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roaring tigerz
October 15, 2010, 05:36 PM
The series win against New Zealand should definitely propel us to do bigger and better things in the future. The last decade has taught us that this isn't necessary true for Bangladesh cricket. This might be a good time for reflect on our cricket. How far have we really progressed? Where do we currently stand an international ODI team?

After this string of wins, whether we finally go on to achieve "consistency", that golden benchmark which all quality sides are measured by, we have to wait and see. It's pretty clear that given the right ingredients of condition, confidence and opposition, we can be a force to be reckoned with. We will always pose a threat on a slow track, against a team unsure about how to negotiate our barrage of slow left arm bowling.

This ploy could very well work in our favor during the world cup. Or at least that's what Siddons and the rest of Bangladesh are hoping for. But this also means we are bit of a one trick pony at this stage. We have seen that this strategy can go horribly wrong, even in our own backyard. For instance, in the tri-series earlier this year, our spinners were completely ineffective as a result of the evening dew. Our bowling got plundered and we lost by huge margins everytime.

On the flip side, how often have we managed to mount a challenge after the opposition has posted a score in excess of 250? I can remember Sophia Gardens and a couple of games against Zimbabwe. We are still quite satisfied with an "honorable defeat" after the other team posts a huge score. We cross our fingers and hope that Tamim heaves and thrashes everything which comes his way. Inevitably, he fails to score 300 on his own, and we give up the chase halfway through our overs. This deficiency is more glaring, with the rise of flat tracks and the inflation of average ODI scores.

So where really do we stand currently as an international ODI team?

Habib
October 15, 2010, 05:48 PM
Being tigers at home is also an improvement for us.

billah
October 15, 2010, 06:02 PM
roaring tigerz brings out some important isseus. I had to add my comments to this discussion

We will always pose a threat on a slow track, against a team unsure about how to negotiate our barrage of slow left arm bowling. This ploy could very well work in our favor during the world cup. Or at least that's what Siddons and the rest of Bangladesh are hoping for. But this also means we are bit of a one trick pony at this stage. We have seen that this strategy can go horribly wrong, even in our own backyard. For instance, in the tri-series earlier this year, our spinners were completely ineffective as a result of the evening dew. Our bowling got plundered and we lost by huge margins everytime.

In reality, every team has it's own "Pony", happens to be "Consistency" in the case of the Aussies. "Inconsistency" belongs to the Pakis. If we have a fearsome SLA army, we have to be proud of it. It is our contribution to the legacy of world cricket. It is for other big nations to follow and learn from. Nothing to hide or be ashamed of. Our own trick, pays off handsomely, we love it. More SLA please - in my humble opinion.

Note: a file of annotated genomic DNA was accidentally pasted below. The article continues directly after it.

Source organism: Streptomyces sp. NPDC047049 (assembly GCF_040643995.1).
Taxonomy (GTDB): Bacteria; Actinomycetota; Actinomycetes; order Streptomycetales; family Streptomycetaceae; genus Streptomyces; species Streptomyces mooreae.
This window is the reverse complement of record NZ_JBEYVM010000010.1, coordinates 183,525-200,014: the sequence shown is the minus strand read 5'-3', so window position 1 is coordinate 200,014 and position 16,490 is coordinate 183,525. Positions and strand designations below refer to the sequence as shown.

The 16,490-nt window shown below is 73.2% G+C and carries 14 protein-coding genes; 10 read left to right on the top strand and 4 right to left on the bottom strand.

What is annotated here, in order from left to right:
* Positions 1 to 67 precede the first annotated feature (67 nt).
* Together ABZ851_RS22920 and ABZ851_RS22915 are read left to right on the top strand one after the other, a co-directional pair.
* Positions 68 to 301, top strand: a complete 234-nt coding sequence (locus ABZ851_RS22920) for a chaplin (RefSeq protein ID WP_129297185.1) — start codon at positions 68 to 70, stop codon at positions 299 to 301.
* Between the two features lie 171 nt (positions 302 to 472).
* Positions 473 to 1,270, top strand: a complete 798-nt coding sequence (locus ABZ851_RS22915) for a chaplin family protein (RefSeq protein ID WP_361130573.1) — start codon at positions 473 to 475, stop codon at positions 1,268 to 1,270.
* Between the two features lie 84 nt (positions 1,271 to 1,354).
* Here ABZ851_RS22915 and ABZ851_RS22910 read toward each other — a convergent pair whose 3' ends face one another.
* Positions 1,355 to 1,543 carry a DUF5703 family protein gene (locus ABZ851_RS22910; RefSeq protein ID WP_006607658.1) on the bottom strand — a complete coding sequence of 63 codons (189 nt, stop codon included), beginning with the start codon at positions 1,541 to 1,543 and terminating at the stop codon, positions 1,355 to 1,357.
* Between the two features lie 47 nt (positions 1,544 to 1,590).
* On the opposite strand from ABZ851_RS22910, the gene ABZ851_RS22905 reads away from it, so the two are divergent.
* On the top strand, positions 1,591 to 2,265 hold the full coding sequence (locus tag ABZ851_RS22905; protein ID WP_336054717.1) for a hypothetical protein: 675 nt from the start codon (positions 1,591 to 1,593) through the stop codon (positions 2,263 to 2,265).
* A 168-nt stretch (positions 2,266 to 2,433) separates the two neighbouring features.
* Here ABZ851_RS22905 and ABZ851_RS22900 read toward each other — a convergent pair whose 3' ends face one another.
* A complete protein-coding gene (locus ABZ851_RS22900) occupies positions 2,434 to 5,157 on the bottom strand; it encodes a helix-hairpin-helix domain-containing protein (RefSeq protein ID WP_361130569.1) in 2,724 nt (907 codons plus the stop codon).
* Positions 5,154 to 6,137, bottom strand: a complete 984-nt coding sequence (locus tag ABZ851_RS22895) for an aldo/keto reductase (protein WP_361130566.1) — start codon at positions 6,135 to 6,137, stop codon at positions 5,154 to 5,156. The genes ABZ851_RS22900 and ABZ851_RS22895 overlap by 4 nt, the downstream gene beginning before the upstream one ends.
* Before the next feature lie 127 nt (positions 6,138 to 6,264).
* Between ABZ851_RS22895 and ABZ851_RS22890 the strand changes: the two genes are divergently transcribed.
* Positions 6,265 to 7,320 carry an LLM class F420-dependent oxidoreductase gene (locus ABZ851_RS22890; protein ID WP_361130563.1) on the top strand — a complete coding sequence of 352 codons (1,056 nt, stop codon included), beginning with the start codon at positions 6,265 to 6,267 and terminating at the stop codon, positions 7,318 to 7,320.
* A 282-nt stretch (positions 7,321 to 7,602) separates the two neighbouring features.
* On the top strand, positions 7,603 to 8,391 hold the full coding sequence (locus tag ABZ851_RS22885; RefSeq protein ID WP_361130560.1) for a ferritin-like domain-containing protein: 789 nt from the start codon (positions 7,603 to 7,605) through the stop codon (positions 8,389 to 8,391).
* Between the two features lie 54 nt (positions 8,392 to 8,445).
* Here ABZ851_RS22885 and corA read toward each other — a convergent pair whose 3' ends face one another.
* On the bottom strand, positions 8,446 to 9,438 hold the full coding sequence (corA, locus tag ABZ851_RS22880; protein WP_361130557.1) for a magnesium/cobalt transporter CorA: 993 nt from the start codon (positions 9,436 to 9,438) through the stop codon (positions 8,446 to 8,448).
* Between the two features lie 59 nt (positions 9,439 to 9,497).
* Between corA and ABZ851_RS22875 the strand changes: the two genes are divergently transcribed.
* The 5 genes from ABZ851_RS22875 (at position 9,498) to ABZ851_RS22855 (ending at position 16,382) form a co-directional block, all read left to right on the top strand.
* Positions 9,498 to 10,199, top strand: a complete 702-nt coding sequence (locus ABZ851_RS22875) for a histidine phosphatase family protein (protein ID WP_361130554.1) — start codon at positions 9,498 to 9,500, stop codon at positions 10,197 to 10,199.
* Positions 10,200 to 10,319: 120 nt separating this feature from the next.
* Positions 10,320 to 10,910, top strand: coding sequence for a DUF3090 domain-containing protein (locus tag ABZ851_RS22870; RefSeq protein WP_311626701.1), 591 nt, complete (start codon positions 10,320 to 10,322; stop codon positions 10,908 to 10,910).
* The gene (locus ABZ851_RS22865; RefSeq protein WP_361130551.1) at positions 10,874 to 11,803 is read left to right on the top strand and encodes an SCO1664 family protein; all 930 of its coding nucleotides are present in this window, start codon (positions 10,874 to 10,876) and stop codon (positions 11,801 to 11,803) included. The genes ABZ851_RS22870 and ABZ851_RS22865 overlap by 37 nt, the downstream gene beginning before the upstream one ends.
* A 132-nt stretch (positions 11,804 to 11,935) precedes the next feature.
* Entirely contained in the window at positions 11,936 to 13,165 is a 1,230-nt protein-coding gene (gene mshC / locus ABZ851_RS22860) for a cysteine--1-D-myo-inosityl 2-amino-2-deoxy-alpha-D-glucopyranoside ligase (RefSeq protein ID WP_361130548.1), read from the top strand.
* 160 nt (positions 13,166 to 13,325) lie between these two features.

On the flip side, how often have we managed to mount a challenge after the opposition has posted a score in excess of 250? I can remember Sophia Gardens and a couple of games against Zimbabwe.

Often, low scoring matches are extremely difficult to win. Often we see the "skin of our teeth" pitched battle in below 250 matches. I would not accept that score a benchmark for "Challenging" game. The way we beat Sri Lanka to a pulp in the tri-series in a low scoring match is proof enough.

We are still quite satisfied with an "honorable defeat" after the other team posts a huge score. We cross our fingers and hope that Tamim heaves and thrashes everything which comes his way. Inevitably, he fails to score 300 on his own, and we give up the chase halfway through our overs. This deficiency is more glaring, with the rise of flat tracks and the inflation of average ODI scores.

Actually, chasing large target is no longer done the way you describe above. It's done based on an algorithm produced by a program. The sloggers come in, with targeted runs and rr. As they progress, the strive to meet these targets after every over. As our team lose wickets, these new data is entered in to the program and strategy changes as the game progresses. The madness factor is taken out. If you see Tamim come in and hoik everything for a couple overs, much of it is actually planned that way, to keep in touch with the realities of chasing a big total.

So where really do we stand currently as an international ODI team?

When an unknown Shane Bond, Irfan, Collingwood or a few others did well against Bangladesh early in their career, people said we were making this newbies into monsters. As it turned out, these were INDEED monsters. Take the so called "second tier" West Indies team. Roach is now causing fever in the Aussies. A large part of that team became regular with the present team, let alone the fact that some of the regular players actually were with this second tier team playing against us. I will never accept that "second-tier" propaganda promoted by the Indian press.

Considering the above, I would say, we are between #6 & #7 in ranking at present.